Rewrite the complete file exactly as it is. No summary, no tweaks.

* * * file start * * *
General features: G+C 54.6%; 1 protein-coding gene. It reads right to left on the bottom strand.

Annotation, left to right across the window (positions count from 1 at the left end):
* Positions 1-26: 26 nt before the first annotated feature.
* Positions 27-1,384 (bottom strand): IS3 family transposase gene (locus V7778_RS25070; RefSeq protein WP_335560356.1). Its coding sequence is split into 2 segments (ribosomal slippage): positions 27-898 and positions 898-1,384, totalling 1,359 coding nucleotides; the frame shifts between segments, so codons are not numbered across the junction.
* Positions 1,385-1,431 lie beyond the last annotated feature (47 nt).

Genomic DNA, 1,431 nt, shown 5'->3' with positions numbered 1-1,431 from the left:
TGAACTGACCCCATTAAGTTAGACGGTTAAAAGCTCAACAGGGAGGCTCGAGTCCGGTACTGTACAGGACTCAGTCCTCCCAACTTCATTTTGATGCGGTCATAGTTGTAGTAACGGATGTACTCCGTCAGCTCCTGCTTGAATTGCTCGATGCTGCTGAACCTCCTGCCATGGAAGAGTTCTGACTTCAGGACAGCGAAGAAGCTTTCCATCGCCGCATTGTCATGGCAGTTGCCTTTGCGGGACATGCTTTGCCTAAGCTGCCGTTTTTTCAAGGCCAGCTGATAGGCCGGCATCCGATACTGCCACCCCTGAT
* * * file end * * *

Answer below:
General features: G+C 54.6%; 1 protein-coding gene. It reads right to left on the bottom strand.

Annotation, left to right across the window (positions count from 1 at the left end):
* Positions 1-26: 26 nt before the first annotated feature.
* Positions 27-1,384 (bottom strand): IS3 family transposase gene (locus V7778_RS25070; RefSeq protein WP_335560356.1). Its coding sequence is split into 2 segments (ribosomal slippage): positions 27-898 and positions 898-1,384, totalling 1,359 coding nucleotides; the frame shifts between segments, so codons are not numbered across the junction.
* Positions 1,385-1,431 lie beyond the last annotated feature (47 nt).

Genomic DNA, 1,431 nt, shown 5'->3' with positions numbered 1-1,431 from the left:
TGAACTGACCCCATTAAGTTAGACGGTTAAAAGCTCAACAGGGAGGCTCGAGTCCGGTACTGTACAGGACTCAGTCCTCCCAACTTCATTTTGATGCGGTCATAGTTGTAGTAACGGATGTACTCCGTCAGCTCCTGCTTGAATTGCTCGATGCTGCTGAACCTCCTGCCATGGAAGAGTTCTGACTTCAGGACAGCGAAGAAGCTTTCCATCGCCGCATTGTCATGGCAGTTGCCTTTGCGGGACATGCTTTGCCTAAGCTGCCGTTTTTTCAAGGCCAGCTGATAGGCCGGCATCCGATACTGCCACCCCTGAT